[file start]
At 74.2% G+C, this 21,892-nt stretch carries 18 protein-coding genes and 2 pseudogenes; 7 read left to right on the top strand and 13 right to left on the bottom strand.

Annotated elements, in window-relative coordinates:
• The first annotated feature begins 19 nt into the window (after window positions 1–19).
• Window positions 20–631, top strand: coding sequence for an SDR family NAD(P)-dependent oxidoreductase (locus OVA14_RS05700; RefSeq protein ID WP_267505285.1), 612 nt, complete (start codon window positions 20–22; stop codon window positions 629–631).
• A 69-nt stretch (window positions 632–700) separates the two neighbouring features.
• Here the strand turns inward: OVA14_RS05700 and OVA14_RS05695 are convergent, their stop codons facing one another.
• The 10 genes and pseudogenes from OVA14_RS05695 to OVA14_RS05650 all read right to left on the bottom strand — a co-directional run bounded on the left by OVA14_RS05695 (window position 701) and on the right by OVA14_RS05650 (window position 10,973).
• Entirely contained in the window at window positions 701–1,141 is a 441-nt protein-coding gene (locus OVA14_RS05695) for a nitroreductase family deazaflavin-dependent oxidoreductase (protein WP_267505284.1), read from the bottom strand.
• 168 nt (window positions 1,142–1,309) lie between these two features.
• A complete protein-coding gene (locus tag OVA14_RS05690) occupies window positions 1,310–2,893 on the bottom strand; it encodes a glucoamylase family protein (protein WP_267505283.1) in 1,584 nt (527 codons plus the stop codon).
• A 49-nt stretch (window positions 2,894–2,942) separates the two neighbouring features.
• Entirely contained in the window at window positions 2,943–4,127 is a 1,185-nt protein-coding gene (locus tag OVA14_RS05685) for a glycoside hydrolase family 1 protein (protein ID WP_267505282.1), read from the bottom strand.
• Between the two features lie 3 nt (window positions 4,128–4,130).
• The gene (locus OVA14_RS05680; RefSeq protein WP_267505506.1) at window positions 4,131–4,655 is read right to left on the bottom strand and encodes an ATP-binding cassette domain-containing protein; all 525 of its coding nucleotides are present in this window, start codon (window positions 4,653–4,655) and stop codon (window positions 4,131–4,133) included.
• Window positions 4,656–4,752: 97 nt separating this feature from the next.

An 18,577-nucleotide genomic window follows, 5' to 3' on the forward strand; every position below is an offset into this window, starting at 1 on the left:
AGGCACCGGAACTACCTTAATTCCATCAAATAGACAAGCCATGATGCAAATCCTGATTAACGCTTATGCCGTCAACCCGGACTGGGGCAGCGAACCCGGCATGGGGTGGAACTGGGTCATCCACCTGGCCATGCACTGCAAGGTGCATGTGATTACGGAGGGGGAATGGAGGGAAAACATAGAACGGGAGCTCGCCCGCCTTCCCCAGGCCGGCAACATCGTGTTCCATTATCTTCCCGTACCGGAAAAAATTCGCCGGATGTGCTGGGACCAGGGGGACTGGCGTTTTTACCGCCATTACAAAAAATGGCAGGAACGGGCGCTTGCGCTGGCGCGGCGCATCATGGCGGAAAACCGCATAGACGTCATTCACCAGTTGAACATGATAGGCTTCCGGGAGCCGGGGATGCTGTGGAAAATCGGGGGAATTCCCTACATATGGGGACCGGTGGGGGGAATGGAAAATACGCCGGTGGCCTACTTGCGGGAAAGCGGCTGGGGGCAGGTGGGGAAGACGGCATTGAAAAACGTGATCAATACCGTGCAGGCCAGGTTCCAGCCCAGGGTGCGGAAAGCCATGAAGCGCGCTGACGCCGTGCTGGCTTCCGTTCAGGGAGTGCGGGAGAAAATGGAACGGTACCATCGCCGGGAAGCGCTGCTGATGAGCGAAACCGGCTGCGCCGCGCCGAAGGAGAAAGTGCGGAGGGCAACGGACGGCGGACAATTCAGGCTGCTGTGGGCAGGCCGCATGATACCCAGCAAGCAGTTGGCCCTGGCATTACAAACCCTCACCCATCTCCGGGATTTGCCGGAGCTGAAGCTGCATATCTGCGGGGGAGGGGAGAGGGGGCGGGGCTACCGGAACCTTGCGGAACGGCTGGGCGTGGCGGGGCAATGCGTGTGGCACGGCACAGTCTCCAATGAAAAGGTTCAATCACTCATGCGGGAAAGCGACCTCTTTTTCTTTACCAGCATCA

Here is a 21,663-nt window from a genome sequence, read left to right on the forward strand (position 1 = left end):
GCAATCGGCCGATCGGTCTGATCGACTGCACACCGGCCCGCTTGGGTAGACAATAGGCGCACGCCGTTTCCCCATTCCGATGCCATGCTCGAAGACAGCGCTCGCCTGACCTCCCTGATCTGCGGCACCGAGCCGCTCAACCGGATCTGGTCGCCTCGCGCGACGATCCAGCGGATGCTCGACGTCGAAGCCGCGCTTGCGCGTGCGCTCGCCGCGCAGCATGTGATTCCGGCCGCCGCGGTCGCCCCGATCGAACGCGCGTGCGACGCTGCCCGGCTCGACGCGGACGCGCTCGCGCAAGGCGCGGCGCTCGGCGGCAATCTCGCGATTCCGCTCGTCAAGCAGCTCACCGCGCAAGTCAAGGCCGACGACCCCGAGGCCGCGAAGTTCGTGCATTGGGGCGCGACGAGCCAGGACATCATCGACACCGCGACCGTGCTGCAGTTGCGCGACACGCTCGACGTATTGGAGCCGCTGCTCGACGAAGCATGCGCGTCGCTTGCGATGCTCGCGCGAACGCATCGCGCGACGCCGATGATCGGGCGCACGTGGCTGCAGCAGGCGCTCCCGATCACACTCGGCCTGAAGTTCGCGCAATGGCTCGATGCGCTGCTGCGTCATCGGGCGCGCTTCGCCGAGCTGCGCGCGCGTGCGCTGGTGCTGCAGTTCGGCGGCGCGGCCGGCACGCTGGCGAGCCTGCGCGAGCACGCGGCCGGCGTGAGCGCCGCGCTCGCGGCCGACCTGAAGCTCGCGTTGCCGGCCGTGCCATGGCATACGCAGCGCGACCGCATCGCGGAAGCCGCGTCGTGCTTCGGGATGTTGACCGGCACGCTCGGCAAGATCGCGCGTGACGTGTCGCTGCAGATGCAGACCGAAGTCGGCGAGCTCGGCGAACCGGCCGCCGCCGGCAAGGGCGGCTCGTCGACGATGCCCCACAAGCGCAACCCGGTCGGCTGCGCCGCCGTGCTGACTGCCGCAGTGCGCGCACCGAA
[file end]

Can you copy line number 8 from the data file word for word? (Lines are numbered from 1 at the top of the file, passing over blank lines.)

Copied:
• Entirely contained in the window at window positions 701–1,141 is a 441-nt protein-coding gene (locus OVA14_RS05695) for a nitroreductase family deazaflavin-dependent oxidoreductase (protein WP_267505284.1), read from the bottom strand.